As governor of South Carolina, Haley signed several bills related to crime and policing where she reduced incarceration rates and recidivism. “The state’s prison population declined by about 15% during her tenure, and its recidivism rate was among the country’s lowest,” the New York Times reported.
She’s also been vocal about “bringing back law and order” and said government leaders should hold prosecutors responsible and take “care of law enforcement.”
Ramaswamy has suggested bringing back “involuntary commitment” in psychiatric institutions as a way to combat violent crime in the U.S. He’s also suggested that federal funds should be withheld from cities that “refuse to protect Americans from violent crime.”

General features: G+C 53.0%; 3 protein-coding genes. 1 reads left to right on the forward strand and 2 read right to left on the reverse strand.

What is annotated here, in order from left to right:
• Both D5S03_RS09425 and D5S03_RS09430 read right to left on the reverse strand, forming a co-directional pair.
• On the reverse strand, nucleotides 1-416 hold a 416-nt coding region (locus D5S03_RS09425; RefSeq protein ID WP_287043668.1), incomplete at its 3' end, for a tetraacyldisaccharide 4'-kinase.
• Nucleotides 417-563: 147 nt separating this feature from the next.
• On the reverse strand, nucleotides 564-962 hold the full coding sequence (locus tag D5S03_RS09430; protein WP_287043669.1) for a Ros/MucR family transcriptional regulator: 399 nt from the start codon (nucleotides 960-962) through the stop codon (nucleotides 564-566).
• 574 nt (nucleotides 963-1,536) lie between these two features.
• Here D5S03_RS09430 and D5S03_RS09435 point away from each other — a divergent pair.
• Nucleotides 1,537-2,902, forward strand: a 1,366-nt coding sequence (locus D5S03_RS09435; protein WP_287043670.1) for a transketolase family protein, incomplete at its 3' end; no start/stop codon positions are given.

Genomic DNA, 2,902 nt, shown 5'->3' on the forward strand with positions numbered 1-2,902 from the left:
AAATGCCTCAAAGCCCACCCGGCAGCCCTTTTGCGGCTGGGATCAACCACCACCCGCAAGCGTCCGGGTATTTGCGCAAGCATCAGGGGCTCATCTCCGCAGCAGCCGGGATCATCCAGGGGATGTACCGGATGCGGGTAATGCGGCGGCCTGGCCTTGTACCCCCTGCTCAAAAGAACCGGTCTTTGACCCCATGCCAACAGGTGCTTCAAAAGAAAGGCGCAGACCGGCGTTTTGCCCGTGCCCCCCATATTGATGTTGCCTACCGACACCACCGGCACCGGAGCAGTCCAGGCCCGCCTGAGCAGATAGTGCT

Ramaswamy has labeled himself a “Second Amendment absolutist” and says convicted felons should be allowed to carry guns. He has also called for a shutdown of the Bureau of Alcohol, Tobacco, Firearms and Explosives (ATF).
Christie has said that his position on guns has evolved, and he does not support an assault weapons ban. He’s said that gun control would not stop “mass shootings” and that his focus is on addressing mental health struggles first.
Like Ramaswamy, he has expressed support for “making involuntary commitment easier,” before someone who may be going through a mental health crisis can commit a crime.
During his time as governor of New Jersey, Christie worked with Democrats to enact bail reform, effectively eliminating cash bail. Christie has defended the reforms despite criticisms from Republicans labeling him as soft on crime.